Your Organization Is A Cookie

Cookie Teamwork Ingredient Organization.jpg

Several weeks ago my daughter and I were looking for a family friendly show on Netflix. We decided to step outside of what we might normally choose and landed on “The Great British Baking Show.” Each episode is built around three ridiculously difficult baking challenges the contestants must ace in order to become Britain’s Best Baker. The judges are the Mary Berry (yes, her real name) and Paul Hollywood (yes, his real name), the good cop/bad cop of the baking world.

I have no idea what the contestants go through to be on the show. I imagine it must be pretty stringent. I imagine they have to prove that they have more than a little basic baking skills in order to get a place on the show. I envision flour flying, butter whipping and tears flowing in front of closed oven doors, which is actually much of what happens on the show.

What I’ve learned watching the show is that ingredients play differently depending on how they’re combined. Certain types of flour react to specific rising agents. Flavors you never thought would go together are shockingly delicious, and butter is necessary in pretty much everything. 

In a particularly sticky episode, the task was to bake a cookie. This was to be a “signature” item - one of the baker’s own recipes. The cookie crumbled when one of the contestants, we’ll call him “Bob,” inadvertently used salt where sugar was required. When Paul Hollywood took a bite, he knew instantly what happened and said that it “…failed as a cookie.” I began to think a lot about that comment, particularly in the context of teamwork.

Cookies, like organizations, are created and sustained around individual components coming together to create a whole. It’s that whole that is the purpose and function of the organization. Or, in this case, the cookie. If you make a cookie that is not edible, then you haven’t actually made a cookie. You’ve made a delicious looking paperweight, and that’s not the purpose of a cookie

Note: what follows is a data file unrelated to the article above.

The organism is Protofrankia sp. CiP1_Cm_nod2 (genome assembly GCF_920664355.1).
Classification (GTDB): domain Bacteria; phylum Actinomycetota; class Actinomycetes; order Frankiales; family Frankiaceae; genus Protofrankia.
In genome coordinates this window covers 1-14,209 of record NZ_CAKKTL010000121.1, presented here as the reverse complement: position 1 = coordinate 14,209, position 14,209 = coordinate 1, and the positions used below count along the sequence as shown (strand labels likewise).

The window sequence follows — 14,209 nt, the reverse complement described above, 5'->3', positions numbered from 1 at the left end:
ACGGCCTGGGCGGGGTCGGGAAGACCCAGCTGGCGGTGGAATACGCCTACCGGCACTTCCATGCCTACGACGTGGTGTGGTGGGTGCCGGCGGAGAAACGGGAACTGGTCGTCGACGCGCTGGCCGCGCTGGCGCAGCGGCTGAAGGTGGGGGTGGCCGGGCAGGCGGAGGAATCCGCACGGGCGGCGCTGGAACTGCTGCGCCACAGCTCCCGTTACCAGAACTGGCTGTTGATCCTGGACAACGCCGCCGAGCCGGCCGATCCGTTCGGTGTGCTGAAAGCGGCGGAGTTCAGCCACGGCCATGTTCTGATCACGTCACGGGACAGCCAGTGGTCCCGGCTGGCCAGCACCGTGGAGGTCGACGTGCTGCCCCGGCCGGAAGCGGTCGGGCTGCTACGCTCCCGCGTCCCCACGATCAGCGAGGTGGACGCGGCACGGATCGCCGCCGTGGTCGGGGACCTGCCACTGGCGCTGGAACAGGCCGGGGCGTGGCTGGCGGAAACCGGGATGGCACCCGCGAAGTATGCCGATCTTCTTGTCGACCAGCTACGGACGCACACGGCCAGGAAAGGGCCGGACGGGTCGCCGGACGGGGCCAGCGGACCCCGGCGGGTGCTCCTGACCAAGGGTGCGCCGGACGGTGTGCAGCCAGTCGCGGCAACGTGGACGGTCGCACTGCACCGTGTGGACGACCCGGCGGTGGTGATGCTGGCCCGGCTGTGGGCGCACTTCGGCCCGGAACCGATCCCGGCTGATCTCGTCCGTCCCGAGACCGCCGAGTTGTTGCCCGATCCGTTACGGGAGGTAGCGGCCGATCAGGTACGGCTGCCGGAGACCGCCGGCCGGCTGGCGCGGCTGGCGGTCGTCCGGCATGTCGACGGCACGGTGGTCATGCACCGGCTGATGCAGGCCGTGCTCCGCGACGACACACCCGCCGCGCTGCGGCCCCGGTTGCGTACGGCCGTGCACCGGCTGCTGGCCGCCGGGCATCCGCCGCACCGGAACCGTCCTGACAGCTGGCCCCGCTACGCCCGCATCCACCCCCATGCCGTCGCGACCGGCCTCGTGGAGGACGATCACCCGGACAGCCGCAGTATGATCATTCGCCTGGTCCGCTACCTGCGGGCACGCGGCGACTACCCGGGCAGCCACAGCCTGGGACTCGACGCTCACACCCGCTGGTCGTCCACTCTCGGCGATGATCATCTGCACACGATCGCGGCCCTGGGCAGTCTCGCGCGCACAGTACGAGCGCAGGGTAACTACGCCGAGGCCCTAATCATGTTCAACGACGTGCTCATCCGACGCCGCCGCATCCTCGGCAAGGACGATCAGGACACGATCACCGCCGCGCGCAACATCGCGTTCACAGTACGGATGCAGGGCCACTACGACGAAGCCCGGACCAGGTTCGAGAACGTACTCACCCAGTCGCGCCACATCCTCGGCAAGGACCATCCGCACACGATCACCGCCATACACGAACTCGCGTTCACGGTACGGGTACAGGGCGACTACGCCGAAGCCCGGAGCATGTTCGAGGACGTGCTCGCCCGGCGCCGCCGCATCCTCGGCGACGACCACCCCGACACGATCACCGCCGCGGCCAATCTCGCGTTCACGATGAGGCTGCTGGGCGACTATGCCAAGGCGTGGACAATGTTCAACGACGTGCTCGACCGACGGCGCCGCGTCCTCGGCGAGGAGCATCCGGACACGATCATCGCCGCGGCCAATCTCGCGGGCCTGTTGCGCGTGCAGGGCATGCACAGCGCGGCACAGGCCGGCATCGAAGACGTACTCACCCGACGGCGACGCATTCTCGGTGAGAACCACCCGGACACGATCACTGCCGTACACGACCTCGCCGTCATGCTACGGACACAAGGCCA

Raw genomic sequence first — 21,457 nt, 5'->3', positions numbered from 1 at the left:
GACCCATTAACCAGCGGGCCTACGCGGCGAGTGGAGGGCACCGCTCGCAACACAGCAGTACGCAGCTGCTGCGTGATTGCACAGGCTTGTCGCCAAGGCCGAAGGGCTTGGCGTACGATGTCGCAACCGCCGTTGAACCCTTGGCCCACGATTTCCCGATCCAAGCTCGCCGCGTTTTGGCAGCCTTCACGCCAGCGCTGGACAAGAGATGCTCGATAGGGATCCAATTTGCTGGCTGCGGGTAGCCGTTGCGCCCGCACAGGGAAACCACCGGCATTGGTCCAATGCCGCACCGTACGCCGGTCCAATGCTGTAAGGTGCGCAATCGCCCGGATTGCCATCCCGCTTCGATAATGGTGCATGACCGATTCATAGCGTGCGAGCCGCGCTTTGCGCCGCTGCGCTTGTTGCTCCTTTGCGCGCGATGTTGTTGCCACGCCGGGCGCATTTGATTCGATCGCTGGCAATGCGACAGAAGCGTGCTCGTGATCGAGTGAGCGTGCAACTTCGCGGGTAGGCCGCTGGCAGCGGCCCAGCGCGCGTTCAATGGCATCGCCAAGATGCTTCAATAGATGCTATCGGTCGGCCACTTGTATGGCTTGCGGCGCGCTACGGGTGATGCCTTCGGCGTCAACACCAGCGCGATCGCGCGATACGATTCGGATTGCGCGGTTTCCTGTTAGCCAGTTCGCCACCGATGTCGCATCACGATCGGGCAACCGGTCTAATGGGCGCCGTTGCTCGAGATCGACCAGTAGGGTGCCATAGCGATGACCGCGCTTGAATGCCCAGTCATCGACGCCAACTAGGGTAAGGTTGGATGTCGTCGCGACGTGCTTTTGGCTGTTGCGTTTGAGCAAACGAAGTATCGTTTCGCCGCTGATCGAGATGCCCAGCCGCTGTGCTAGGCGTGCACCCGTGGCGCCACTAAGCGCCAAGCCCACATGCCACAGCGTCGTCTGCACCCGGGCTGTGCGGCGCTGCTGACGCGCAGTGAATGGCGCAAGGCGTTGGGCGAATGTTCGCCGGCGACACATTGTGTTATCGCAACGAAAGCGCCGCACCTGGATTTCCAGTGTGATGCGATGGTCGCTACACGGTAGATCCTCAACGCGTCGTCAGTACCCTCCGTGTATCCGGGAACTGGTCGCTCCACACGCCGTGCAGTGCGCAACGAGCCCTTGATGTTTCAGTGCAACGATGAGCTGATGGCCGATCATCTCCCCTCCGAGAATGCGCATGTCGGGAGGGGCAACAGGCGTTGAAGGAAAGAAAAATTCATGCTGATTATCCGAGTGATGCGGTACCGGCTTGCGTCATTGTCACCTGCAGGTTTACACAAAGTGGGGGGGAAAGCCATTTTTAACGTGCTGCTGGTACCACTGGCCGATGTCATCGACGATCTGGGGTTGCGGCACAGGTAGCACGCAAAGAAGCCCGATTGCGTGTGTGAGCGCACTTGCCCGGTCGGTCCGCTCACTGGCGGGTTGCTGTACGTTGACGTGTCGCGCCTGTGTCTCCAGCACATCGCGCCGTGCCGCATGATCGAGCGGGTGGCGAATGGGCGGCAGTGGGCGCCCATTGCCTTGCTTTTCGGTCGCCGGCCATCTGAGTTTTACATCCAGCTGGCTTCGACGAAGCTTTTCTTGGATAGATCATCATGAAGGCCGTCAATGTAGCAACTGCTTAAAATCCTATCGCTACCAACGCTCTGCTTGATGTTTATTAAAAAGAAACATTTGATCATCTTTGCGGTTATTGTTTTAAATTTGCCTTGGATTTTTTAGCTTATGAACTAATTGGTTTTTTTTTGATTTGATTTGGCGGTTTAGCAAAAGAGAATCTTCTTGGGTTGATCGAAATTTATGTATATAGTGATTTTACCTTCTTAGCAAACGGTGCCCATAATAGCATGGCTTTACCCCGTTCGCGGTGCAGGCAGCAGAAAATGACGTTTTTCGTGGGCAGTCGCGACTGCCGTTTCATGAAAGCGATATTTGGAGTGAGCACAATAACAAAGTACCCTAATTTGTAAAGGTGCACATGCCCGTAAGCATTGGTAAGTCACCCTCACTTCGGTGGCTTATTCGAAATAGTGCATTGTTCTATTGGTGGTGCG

Organizations are built on teams, which are comprised of individuals. If those individuals are not executing the goals of the team, then the organization itself is not functioning to it’s purpose. That’s why creating cohesive, productive teams is imperative to the success of any organization. Granted, humans are not sugar and spice, so there are bound to be personality conflicts and style issues. The key is to find individuals and build teams whose flavors compliment and complete each other and set aside the ingredients (individuals) that don’t work in this particular mix. These are the teams that are successful, and in turn, make the organization successful. These are the teams that fulfill the purpose of an organization. 

There may well be a market for cookie-shaped paperweights. There may even be a segment of the population that wants to eat salt cookies, but I can tell you that Bob did not win the title of Britain’s Best Baker. Bob got kicked off the show that week.

 

LB Adams is the Founder of Practical Dramatics headquartered in Charleston, SC. Her company produces training events utilizing theatre strategies to help humans grow more profitable conversations with other humans. She is an avid fan of cookies and baking puns.